Gregory Jacobs’ “Wind Chill,” is a horror movie that slipped out into theaters a couple of years ago. However, I’ve been reading more and more about it recently, (Mr. Peele’s Sardine Liqueour wrote up a very nice review,) and the petigree, (Jacob’s previous film, “Criminal,” was a fun thriller, and two of this films producers were George Clooney and Steven Soderbergh.
“Wind Chill” stars Emily Blunt as an un-named college girl heading home for the holiday season. She finds someone going her way on the school’s Ride Board. However, early on into the ride, things turn strange. The guy, played by Ashton Holmes, knows a lot about the girl. He had prepared a picnic meal of her favorite foods. He also doesn’t know anything about Delaware, the state he claims to be from. And then he decides to skip the highway and take the ‘scenic route.’ Bad idea. A car heading towards them doesn’t move over to make room and Blunt and Holmes end up flipping their car. The car that drove them off the road disappears. And then they start seeing strange things.
It’s a fine, fun movie, but instantly forgettable. The big reveal at the end of the movie leaves you wondering if you missed something, because it’s so underwhelming. Blunt and Holmes are excellent and, truly, carry the movie on their shoulders. If they weren’t strong, this thing would sag.
I enjoyed Jacobs’s first movie, but here he seems a little out of his element. In the beginning, the camera is constantly moving, as if Jacobs is trying to get the desire to move out of his system before the movie sticks him in the one-location set for the last two-thirds of the movie. One would expect that the tension in the movie would come from the enclosed car, with things happening outside, but the two main characters stuck inside. However, they both keep getting out and running around, making the claustrophobia not a huge issue.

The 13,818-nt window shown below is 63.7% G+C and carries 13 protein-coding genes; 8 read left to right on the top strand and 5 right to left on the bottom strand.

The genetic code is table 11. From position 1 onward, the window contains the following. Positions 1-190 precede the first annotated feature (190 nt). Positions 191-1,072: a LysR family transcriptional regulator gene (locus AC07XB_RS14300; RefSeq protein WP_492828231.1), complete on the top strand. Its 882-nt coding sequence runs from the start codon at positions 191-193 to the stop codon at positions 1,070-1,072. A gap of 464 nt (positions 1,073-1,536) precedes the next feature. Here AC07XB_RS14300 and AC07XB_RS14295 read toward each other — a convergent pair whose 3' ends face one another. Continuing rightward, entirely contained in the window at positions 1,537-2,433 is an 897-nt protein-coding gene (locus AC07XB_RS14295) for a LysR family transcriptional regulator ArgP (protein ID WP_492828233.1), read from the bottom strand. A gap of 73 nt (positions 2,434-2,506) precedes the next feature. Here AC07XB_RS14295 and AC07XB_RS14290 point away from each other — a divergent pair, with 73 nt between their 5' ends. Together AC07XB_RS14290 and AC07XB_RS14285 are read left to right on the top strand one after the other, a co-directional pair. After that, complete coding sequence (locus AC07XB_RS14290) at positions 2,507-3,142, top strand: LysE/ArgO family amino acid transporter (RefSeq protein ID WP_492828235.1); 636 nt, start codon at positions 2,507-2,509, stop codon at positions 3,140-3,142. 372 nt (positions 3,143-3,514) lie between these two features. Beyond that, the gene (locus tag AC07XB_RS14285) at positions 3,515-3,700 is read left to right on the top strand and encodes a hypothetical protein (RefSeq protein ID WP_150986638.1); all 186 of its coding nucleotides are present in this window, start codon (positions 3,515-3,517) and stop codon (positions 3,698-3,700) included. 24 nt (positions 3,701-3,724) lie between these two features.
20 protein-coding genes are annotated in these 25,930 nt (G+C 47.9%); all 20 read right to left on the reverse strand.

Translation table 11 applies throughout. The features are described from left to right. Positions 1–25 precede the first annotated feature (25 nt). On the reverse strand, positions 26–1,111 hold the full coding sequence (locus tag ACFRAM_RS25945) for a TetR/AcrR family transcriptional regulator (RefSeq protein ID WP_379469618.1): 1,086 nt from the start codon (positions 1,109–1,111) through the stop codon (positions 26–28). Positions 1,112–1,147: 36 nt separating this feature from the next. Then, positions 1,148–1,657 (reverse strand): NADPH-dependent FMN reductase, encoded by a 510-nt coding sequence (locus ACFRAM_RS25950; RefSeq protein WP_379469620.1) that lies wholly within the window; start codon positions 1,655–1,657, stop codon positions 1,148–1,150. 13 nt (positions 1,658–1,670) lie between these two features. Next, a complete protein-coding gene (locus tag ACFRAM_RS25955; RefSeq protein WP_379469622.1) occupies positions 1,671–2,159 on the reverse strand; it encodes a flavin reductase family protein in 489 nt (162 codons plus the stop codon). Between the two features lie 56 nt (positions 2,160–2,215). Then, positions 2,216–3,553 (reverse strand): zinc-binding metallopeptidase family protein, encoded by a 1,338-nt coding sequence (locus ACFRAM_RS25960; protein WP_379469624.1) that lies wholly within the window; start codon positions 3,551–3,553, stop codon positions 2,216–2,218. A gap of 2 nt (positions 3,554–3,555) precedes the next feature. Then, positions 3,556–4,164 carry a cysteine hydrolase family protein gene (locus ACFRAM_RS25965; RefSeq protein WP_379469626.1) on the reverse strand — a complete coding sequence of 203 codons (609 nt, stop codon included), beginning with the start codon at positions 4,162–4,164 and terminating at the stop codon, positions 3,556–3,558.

For me, “Wind Chill,” feels like a bit of a wasted chance. Blunt is a good actress and seems to be better than the material she is given here. The concept of two people stuck in a snow drift is a good one, but it’s quickly watered down and the tension is lost. The idea of a supernatural demon is interesting, but, it’s kinda wasted until the last ten of the movies. It feels like there’s a twist coming at the end of the movie, that everything will become clear in the end, however, Jacobs instead settles on slow-motion shots and swells of violins on the soundtrack.
I really wanted to like “Wind Chill.” I wondered how it slipped my attention. Then I saw it and all my questions went away. “Wind Chill” is a middle-of-the-road movie, which, given its pedigree, doesn’t reach the heights one would expect from those involved. -Sam